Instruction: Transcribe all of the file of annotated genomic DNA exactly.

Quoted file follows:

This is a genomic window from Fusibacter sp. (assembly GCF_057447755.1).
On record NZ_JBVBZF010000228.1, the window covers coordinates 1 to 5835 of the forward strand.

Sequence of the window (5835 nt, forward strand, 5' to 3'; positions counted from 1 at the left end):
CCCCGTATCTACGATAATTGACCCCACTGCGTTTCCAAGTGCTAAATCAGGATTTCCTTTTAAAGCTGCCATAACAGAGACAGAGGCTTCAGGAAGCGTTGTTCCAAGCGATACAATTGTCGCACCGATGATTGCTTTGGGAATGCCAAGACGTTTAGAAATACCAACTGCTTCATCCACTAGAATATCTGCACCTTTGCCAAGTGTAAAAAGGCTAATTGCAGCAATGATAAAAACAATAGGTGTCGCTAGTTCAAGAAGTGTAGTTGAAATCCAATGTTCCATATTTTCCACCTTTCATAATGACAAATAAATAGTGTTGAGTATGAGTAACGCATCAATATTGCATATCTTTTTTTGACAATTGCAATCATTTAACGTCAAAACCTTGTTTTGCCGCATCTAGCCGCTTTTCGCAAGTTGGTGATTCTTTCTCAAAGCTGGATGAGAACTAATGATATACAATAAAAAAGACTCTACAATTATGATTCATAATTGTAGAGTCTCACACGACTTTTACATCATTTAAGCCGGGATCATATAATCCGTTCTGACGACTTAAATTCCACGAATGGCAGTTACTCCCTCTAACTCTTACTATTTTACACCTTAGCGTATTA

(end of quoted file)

This is a genomic window from Fusibacter sp. (assembly GCF_057447755.1).
On record NZ_JBVBZF010000228.1, the window covers coordinates 1 to 5835 of the forward strand.

Sequence of the window (5835 nt, forward strand, 5' to 3'; positions counted from 1 at the left end):
CCCCGTATCTACGATAATTGACCCCACTGCGTTTCCAAGTGCTAAATCAGGATTTCCTTTTAAAGCTGCCATAACAGAGACAGAGGCTTCAGGAAGCGTTGTTCCAAGCGATACAATTGTCGCACCGATGATTGCTTTGGGAATGCCAAGACGTTTAGAAATACCAACTGCTTCATCCACTAGAATATCTGCACCTTTGCCAAGTGTAAAAAGGCTAATTGCAGCAATGATAAAAACAATAGGTGTCGCTAGTTCAAGAAGTGTAGTTGAAATCCAATGTTCCATATTTTCCACCTTTCATAATGACAAATAAATAGTGTTGAGTATGAGTAACGCATCAATATTGCATATCTTTTTTTGACAATTGCAATCATTTAACGTCAAAACCTTGTTTTGCCGCATCTAGCCGCTTTTCGCAAGTTGGTGATTCTTTCTCAAAGCTGGATGAGAACTAATGATATACAATAAAAAAGACTCTACAATTATGATTCATAATTGTAGAGTCTCACACGACTTTTACATCATTTAAGCCGGGATCATATAATCCGTTCTGACGACTTAAATTCCACGAATGGCAGTTACTCCCTCTAACTCTTACTATTTTACACCTTAGCGTATTA